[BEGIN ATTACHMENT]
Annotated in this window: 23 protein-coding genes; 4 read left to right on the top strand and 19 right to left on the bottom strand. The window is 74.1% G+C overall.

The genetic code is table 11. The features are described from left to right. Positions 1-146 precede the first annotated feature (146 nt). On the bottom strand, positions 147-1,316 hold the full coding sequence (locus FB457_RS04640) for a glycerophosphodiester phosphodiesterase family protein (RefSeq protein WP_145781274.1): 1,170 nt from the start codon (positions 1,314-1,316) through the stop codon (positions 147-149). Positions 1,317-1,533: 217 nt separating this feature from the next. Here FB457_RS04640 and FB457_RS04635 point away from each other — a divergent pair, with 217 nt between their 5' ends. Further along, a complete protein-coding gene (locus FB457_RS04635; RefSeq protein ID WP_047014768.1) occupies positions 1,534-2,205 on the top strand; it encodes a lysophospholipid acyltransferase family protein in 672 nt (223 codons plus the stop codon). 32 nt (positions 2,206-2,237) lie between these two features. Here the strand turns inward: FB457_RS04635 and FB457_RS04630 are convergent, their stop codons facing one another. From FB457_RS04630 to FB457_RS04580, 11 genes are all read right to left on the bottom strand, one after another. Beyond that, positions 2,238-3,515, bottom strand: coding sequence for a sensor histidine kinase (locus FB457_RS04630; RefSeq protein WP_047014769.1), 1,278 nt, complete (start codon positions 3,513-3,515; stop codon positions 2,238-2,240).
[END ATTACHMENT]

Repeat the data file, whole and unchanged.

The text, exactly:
Annotated in this window: 23 protein-coding genes; 4 read left to right on the top strand and 19 right to left on the bottom strand. The window is 74.1% G+C overall.

The genetic code is table 11. The features are described from left to right. Positions 1-146 precede the first annotated feature (146 nt). On the bottom strand, positions 147-1,316 hold the full coding sequence (locus FB457_RS04640) for a glycerophosphodiester phosphodiesterase family protein (RefSeq protein WP_145781274.1): 1,170 nt from the start codon (positions 1,314-1,316) through the stop codon (positions 147-149). Positions 1,317-1,533: 217 nt separating this feature from the next. Here FB457_RS04640 and FB457_RS04635 point away from each other — a divergent pair, with 217 nt between their 5' ends. Further along, a complete protein-coding gene (locus FB457_RS04635; RefSeq protein ID WP_047014768.1) occupies positions 1,534-2,205 on the top strand; it encodes a lysophospholipid acyltransferase family protein in 672 nt (223 codons plus the stop codon). 32 nt (positions 2,206-2,237) lie between these two features. Here the strand turns inward: FB457_RS04635 and FB457_RS04630 are convergent, their stop codons facing one another. From FB457_RS04630 to FB457_RS04580, 11 genes are all read right to left on the bottom strand, one after another. Beyond that, positions 2,238-3,515, bottom strand: coding sequence for a sensor histidine kinase (locus FB457_RS04630; RefSeq protein WP_047014769.1), 1,278 nt, complete (start codon positions 3,513-3,515; stop codon positions 2,238-2,240).